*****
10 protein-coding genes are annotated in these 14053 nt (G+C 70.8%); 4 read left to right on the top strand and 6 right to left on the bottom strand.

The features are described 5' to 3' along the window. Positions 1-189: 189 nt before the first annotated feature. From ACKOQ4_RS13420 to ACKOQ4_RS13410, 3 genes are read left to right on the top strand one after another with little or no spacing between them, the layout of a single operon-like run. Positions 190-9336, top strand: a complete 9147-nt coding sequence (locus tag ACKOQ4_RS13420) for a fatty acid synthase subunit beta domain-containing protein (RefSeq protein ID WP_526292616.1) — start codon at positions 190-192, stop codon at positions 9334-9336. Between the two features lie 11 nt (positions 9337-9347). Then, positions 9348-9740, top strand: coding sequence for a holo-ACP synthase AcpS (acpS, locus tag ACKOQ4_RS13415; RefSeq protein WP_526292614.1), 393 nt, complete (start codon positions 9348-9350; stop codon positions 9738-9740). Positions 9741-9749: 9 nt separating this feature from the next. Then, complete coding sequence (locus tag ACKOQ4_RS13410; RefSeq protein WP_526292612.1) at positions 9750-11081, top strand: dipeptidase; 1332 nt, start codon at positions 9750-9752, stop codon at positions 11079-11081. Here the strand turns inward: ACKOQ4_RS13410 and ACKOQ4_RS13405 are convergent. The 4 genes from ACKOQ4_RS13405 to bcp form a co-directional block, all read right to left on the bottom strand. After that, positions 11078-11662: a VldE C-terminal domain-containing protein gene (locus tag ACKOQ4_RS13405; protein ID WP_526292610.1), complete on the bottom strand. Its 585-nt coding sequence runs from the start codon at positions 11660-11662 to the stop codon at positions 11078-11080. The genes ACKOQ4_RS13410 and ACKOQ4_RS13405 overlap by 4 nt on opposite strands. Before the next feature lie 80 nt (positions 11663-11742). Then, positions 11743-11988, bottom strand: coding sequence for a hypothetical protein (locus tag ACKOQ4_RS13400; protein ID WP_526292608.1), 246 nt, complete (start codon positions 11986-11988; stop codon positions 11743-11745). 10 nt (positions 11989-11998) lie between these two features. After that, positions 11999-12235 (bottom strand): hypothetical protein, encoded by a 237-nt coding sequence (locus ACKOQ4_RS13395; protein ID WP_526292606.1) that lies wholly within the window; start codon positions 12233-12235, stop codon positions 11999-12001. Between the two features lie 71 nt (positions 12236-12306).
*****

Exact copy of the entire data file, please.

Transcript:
10 protein-coding genes are annotated in these 14053 nt (G+C 70.8%); 4 read left to right on the top strand and 6 right to left on the bottom strand.

The features are described 5' to 3' along the window. Positions 1-189: 189 nt before the first annotated feature. From ACKOQ4_RS13420 to ACKOQ4_RS13410, 3 genes are read left to right on the top strand one after another with little or no spacing between them, the layout of a single operon-like run. Positions 190-9336, top strand: a complete 9147-nt coding sequence (locus tag ACKOQ4_RS13420) for a fatty acid synthase subunit beta domain-containing protein (RefSeq protein ID WP_526292616.1) — start codon at positions 190-192, stop codon at positions 9334-9336. Between the two features lie 11 nt (positions 9337-9347). Then, positions 9348-9740, top strand: coding sequence for a holo-ACP synthase AcpS (acpS, locus tag ACKOQ4_RS13415; RefSeq protein WP_526292614.1), 393 nt, complete (start codon positions 9348-9350; stop codon positions 9738-9740). Positions 9741-9749: 9 nt separating this feature from the next. Then, complete coding sequence (locus tag ACKOQ4_RS13410; RefSeq protein WP_526292612.1) at positions 9750-11081, top strand: dipeptidase; 1332 nt, start codon at positions 9750-9752, stop codon at positions 11079-11081. Here the strand turns inward: ACKOQ4_RS13410 and ACKOQ4_RS13405 are convergent. The 4 genes from ACKOQ4_RS13405 to bcp form a co-directional block, all read right to left on the bottom strand. After that, positions 11078-11662: a VldE C-terminal domain-containing protein gene (locus tag ACKOQ4_RS13405; protein ID WP_526292610.1), complete on the bottom strand. Its 585-nt coding sequence runs from the start codon at positions 11660-11662 to the stop codon at positions 11078-11080. The genes ACKOQ4_RS13410 and ACKOQ4_RS13405 overlap by 4 nt on opposite strands. Before the next feature lie 80 nt (positions 11663-11742). Then, positions 11743-11988, bottom strand: coding sequence for a hypothetical protein (locus tag ACKOQ4_RS13400; protein ID WP_526292608.1), 246 nt, complete (start codon positions 11986-11988; stop codon positions 11743-11745). 10 nt (positions 11989-11998) lie between these two features. After that, positions 11999-12235 (bottom strand): hypothetical protein, encoded by a 237-nt coding sequence (locus ACKOQ4_RS13395; protein ID WP_526292606.1) that lies wholly within the window; start codon positions 12233-12235, stop codon positions 11999-12001. Between the two features lie 71 nt (positions 12236-12306).